Harvest nearly two weeks behind average

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Minnesota’s corn harvest is 15 days behind the five-year average and 12 days behind last year. Just 38 percent of the crop has been taken in, though with each passing day farmers are making considerable progress.

Farmers were in the fields as snowflakes cruised through the air driven by winds gusting to 43 mph Monday. Cornhusks raced across country roads and drifted through the air.

With high temperatures in the low 30s, it looked and felt much more like late November than the last days of October.

Farmers have been working to catch up with the fall harvest that has been delayed by heavy fall rains.

Despite the weather, farmers were able to harvest nearly one-quarter of the corn for grain acreage this past week, according to USDA’s National Agricultural Statistics Service. Still, farmers are bar behind the five-year with the corn harvest.

Corn for grain harvest was in full swing in the state and is now 38 percent complete, 15 days behind the five-year average and 12 days behind last year. Corn moisture content of grain at harvest averaged 20 percent. Corn condition rated 82 percent good to excellent. Ninety-five percent of the soybean acreage had been harvested.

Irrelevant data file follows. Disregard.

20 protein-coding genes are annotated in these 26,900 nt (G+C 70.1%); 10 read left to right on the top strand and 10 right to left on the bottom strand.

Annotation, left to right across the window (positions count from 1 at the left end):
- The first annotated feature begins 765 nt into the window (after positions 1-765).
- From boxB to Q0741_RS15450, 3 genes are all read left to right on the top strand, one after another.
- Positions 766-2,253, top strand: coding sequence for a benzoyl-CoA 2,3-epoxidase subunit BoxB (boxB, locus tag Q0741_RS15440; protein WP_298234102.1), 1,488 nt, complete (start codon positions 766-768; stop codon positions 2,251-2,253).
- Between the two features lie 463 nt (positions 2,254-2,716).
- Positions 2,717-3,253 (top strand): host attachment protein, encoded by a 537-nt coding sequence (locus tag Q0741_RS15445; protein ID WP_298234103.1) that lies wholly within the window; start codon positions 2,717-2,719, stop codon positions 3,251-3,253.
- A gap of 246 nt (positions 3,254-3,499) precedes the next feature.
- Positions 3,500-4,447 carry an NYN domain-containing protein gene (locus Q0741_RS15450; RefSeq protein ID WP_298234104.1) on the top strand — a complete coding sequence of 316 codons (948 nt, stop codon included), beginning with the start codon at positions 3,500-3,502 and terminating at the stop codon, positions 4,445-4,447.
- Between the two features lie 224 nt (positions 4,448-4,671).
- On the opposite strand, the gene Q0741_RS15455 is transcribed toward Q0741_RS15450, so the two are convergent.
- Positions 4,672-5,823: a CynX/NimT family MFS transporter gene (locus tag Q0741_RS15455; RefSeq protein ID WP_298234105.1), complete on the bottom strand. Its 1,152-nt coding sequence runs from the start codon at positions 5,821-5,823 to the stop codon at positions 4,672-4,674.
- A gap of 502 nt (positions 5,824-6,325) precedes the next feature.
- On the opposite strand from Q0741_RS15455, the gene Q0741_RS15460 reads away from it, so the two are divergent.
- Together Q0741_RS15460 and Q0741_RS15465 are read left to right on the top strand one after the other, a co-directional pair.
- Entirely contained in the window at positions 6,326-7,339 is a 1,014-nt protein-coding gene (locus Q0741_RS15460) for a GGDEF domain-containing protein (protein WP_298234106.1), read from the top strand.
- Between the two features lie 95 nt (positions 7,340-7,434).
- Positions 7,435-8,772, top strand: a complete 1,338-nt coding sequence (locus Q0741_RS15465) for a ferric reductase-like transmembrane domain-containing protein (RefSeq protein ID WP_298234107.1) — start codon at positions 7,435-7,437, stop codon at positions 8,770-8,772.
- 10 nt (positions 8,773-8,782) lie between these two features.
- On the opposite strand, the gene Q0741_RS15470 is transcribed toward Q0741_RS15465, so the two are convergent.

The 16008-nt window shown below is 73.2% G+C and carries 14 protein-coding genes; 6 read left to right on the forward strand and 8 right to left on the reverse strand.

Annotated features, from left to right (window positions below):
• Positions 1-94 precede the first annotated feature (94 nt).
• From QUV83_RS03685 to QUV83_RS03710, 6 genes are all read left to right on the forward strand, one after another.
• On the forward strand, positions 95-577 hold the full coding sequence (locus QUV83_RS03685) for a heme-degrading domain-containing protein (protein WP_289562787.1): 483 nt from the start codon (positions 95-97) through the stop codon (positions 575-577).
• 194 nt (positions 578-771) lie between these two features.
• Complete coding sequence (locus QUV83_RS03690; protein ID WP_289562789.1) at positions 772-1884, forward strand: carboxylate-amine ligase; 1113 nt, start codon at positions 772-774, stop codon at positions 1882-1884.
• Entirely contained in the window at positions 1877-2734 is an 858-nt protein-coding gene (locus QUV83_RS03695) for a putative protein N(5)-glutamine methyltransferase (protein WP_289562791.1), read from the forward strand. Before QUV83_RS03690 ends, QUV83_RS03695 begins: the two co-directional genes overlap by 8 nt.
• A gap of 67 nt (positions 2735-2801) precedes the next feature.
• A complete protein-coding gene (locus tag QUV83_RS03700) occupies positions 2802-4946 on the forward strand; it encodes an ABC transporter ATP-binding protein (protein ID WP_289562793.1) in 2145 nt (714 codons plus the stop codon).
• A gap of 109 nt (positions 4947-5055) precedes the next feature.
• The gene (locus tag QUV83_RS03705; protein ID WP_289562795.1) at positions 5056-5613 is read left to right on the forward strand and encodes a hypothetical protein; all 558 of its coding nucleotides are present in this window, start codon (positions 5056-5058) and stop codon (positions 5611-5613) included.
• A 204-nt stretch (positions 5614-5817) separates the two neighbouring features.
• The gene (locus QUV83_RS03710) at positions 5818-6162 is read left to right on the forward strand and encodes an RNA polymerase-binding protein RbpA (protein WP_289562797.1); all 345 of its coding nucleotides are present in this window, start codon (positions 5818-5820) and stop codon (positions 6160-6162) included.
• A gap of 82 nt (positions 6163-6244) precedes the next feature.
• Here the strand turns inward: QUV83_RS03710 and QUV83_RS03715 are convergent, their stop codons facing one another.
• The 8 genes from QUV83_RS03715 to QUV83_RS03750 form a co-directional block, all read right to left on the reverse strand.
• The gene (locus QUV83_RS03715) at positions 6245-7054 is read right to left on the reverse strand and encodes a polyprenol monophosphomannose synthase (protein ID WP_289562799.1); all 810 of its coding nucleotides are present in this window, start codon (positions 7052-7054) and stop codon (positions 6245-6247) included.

Advancing 28 percentage points from the previous week, 79 percent of the sunflower acreage was harvested. Potato harvest was 97 percent complete. Sugarbeets were 98 percent lifted surpassing last year’s and the average pace. Pasture condition rated 47percent good to excellent.

Other field activities for the week included ditch and fence maintenance, fertilizer and manure application, and fall tillage, the USDA reported.

When last Friday’s high only reached 34 degrees it broke the record for the coldest high recorded on Oct. 27. The previous record was 37 degrees set in 1967.

Friday’s high temperature of 34 degrees was the coldest high temperature since March 15, when it also only hit 34. As of Oct. 31, the average high is 49 degrees and the average low 30 degrees....

 

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Pictured: Minnesota’s corn harvest is 15 days behind the five-year average and 12 days behind last year. Just 38 percent of the crop has been taken in, though with each passing day farmers are making considerable progress.
 

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